Massive trade in illegally stolen Greek icons

1 May

Icons stolen from Greek monastery appear in private gallery auction in Europe

(See whole post in Orthodox Christianity.)

Epirus, Greece, May 1, 2020   

Hundreds of precious icons were stolen from churches and monasteries in the northern Epirus region of Greece between 2000 and 2010, most of them ending up abroad and being sold.

The creation of an electronic database of stolen art, including 150 icons, helped significantly reduce the number of thefts.

Now, two more icons are set to be auctioned at a private gallery in Europe. According to reliable sources, the Christ the Pantocrator and Panaghia Portaitissa icons came from the Monastery of the Dormition of the Most Holy Theotokos in Makrino, Zagori, from which nearly 40 monasteries were stolen in 2007, reports the Epirus Post.

The images from the gallery’s website, published by the Epirus Post, show that the icons have been well preserved.

The starting price for the icon of Christ is $10,985 (10,000 euros), and $13,180 (12,000 euros) for the icon of the Theotokos.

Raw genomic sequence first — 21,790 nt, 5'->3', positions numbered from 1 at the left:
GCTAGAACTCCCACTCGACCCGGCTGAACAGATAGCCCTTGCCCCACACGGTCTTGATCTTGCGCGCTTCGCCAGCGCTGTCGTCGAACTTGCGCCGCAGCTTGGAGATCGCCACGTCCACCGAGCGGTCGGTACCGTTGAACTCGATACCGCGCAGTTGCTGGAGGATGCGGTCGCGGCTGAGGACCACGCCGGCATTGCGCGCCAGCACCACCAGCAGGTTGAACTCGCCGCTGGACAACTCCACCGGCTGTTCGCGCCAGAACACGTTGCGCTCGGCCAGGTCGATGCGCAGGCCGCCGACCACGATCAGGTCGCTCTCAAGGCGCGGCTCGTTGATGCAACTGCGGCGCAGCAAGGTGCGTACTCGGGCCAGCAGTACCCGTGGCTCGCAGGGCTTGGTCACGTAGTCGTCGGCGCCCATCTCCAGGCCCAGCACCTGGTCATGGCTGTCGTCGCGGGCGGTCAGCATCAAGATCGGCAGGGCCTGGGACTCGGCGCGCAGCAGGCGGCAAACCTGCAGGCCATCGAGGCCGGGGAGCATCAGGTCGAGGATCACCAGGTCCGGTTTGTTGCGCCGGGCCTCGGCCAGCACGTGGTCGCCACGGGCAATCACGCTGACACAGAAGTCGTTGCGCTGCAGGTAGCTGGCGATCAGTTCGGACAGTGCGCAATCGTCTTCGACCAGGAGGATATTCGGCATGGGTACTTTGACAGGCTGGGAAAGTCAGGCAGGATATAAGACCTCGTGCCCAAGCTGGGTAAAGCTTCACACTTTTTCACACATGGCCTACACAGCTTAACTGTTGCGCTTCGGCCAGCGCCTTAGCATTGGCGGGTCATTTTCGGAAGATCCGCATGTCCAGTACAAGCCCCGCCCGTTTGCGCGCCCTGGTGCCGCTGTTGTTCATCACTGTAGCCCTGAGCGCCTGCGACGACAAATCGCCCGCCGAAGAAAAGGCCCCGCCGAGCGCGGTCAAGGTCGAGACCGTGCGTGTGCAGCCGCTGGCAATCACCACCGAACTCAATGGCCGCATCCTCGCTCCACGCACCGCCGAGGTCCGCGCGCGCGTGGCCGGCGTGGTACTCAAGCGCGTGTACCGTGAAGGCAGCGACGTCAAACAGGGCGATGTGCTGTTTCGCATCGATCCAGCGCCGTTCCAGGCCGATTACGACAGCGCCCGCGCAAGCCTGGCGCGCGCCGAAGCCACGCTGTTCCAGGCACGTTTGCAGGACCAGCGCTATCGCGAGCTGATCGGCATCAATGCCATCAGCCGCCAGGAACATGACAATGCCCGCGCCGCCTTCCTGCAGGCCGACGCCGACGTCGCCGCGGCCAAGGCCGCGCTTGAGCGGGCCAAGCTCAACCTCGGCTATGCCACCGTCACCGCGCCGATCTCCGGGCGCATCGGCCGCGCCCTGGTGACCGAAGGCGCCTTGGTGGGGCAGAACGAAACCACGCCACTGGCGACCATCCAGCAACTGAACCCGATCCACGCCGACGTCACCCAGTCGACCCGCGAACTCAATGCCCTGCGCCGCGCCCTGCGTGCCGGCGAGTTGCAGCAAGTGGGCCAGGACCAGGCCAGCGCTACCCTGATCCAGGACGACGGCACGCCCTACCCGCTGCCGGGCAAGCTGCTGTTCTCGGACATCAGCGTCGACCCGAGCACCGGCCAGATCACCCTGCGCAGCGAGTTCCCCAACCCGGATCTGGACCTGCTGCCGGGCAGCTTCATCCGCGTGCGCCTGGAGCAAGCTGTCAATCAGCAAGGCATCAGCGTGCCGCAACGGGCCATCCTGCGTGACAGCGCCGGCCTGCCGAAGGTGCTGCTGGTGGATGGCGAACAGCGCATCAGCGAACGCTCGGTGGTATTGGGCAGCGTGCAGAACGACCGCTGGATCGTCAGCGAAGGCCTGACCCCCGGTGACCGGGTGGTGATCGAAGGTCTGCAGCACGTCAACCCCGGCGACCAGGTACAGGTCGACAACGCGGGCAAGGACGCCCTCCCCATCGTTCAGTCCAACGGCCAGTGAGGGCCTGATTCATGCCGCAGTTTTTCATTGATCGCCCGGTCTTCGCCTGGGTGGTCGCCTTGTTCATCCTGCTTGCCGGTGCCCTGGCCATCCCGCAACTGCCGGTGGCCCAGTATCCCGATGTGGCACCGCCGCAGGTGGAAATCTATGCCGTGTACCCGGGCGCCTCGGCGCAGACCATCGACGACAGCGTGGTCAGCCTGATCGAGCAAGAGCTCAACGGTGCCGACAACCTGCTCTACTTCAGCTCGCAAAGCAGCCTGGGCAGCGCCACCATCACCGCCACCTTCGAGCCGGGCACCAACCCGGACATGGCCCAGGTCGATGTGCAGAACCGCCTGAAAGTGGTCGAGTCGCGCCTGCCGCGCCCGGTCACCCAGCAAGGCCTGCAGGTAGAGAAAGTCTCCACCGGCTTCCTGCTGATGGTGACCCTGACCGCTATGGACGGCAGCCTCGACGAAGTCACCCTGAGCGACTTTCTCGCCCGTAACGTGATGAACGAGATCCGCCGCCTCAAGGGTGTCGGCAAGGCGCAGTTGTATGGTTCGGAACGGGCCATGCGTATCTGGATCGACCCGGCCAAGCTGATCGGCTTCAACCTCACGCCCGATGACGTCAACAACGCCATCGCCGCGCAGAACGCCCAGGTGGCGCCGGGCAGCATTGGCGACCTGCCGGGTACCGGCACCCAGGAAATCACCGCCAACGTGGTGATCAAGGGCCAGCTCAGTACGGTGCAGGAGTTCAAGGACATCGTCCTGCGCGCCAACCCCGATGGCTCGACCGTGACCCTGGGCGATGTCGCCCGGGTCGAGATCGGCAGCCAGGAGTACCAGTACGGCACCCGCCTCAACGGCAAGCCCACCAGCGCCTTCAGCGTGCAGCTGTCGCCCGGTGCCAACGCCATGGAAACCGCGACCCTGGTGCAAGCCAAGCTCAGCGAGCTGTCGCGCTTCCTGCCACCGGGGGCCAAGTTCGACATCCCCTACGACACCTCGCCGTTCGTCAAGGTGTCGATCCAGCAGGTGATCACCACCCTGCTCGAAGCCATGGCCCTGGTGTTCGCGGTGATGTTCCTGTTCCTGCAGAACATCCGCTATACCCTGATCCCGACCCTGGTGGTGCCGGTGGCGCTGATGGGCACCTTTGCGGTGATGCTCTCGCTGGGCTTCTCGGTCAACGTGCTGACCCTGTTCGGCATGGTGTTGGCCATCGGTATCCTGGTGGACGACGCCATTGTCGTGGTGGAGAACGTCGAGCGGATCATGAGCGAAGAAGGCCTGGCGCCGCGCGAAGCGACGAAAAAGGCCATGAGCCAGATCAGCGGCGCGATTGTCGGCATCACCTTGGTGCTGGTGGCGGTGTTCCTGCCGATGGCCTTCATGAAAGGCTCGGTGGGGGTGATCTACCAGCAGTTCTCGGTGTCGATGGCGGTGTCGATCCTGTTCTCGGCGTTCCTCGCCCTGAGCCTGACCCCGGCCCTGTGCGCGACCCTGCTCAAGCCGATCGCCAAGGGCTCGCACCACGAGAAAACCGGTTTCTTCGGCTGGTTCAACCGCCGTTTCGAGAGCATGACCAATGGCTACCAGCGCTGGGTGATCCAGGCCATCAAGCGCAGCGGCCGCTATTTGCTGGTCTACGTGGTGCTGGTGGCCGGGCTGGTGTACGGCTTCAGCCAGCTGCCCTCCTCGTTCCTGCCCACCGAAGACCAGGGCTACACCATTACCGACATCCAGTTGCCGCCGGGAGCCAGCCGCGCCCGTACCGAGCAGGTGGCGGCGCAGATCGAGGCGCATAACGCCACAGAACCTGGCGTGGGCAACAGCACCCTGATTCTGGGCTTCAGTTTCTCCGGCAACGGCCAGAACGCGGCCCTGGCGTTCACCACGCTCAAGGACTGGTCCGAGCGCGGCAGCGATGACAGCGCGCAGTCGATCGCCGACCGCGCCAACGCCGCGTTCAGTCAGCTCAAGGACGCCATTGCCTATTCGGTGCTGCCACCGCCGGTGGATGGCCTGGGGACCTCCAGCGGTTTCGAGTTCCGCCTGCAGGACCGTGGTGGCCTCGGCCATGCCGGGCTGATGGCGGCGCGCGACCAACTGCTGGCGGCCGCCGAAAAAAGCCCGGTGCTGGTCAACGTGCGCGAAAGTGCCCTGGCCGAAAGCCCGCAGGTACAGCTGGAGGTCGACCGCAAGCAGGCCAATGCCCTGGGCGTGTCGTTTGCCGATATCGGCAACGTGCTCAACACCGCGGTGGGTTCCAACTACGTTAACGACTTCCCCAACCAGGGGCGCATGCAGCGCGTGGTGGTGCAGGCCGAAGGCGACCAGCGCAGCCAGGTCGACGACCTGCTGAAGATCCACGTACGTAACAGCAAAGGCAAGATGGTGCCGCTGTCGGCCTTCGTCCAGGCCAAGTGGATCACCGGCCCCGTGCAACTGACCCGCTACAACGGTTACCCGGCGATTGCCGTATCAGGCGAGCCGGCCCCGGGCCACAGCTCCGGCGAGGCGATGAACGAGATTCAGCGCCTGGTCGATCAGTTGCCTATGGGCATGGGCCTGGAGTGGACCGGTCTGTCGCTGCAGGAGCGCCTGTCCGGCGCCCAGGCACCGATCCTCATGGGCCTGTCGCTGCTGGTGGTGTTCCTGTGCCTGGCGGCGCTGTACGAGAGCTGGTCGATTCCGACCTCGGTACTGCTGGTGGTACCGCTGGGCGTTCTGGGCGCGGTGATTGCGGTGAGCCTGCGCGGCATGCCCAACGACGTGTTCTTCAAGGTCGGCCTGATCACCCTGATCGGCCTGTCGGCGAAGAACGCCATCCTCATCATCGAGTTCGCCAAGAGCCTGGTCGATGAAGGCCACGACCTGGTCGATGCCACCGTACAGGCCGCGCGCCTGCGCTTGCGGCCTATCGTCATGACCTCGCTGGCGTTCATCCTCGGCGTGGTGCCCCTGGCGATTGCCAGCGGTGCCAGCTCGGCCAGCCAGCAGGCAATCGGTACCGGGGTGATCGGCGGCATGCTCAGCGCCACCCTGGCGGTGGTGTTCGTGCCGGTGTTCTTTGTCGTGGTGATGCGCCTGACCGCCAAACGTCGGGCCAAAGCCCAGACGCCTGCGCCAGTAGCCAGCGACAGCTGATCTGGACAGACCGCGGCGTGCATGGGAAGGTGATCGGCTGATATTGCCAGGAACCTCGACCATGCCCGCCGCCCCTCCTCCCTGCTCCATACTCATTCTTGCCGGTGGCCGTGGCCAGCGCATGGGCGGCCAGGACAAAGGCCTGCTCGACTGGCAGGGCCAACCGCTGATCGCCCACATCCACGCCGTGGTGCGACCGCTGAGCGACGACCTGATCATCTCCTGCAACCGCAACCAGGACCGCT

In 2011, 6 stolen icons were discovered in an art gallery near the Greek embassy in London. Having learned they were stolen, the art dealer voluntarily gave up his rights to the icons.

The ring leader for the thefts was identified later that year with information provided by the London gallery.

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5/1/2020 See also Relics of St. Mamas of Caesarea, saved from auction, to be returned to Cyprus Icon-smuggling ring uncovered Stolen Greek relics found in London

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